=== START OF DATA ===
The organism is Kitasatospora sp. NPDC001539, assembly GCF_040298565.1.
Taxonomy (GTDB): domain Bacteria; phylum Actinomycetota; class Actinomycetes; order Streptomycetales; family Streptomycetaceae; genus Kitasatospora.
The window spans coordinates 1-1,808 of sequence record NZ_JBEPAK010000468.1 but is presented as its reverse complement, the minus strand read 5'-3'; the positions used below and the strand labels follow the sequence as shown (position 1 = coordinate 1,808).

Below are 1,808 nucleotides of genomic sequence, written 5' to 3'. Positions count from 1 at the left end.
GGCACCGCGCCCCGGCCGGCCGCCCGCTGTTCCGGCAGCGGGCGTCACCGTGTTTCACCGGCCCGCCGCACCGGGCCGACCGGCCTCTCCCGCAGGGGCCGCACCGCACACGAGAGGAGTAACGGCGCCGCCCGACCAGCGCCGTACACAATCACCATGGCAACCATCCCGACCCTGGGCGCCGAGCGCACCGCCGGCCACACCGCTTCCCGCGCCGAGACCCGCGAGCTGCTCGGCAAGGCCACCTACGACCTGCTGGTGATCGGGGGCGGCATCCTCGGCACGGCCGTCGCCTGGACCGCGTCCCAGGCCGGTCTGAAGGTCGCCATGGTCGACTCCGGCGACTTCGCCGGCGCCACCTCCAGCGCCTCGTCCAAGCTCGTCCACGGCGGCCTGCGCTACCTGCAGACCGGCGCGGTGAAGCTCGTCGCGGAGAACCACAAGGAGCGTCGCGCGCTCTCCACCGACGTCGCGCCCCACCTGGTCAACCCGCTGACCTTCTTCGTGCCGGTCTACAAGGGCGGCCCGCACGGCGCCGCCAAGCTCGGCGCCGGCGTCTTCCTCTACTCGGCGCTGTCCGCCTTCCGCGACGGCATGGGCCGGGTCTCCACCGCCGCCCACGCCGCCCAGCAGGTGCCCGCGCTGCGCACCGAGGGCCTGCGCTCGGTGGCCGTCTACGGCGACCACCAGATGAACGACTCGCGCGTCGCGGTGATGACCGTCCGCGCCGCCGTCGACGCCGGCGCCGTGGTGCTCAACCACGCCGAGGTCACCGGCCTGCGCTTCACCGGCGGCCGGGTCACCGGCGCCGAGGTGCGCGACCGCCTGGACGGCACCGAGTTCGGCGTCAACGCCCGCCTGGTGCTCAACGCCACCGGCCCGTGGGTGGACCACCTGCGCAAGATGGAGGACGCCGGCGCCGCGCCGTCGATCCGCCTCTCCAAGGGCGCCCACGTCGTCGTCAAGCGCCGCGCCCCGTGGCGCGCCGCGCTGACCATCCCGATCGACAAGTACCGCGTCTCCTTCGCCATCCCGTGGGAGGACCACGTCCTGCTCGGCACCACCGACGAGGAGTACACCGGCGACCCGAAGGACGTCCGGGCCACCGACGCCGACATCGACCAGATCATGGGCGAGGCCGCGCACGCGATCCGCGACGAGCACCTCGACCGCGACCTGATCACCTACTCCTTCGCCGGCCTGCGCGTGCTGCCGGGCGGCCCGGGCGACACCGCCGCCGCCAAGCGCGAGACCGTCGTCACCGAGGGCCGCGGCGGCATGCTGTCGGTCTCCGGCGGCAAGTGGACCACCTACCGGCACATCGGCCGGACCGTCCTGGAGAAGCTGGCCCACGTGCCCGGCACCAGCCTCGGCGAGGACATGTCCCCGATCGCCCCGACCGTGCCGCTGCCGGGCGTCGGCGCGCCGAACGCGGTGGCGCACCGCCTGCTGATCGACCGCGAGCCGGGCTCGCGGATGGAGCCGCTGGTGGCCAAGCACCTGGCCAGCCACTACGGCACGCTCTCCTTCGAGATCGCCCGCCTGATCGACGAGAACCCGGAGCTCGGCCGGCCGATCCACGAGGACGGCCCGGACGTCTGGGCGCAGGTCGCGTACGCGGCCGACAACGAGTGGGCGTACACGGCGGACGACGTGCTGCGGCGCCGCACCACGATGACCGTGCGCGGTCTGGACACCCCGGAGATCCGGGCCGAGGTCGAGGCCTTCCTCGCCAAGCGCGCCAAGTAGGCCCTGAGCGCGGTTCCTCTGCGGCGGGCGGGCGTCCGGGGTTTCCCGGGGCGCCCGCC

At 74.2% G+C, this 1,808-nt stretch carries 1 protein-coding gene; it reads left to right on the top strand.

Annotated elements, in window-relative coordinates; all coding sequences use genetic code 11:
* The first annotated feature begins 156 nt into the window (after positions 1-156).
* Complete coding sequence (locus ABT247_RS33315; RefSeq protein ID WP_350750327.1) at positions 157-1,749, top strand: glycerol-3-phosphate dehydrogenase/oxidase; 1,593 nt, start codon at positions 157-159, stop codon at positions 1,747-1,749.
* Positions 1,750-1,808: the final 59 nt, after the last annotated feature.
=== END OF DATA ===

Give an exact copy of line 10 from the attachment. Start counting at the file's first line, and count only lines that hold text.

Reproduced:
* Positions 1,750-1,808: the final 59 nt, after the last annotated feature.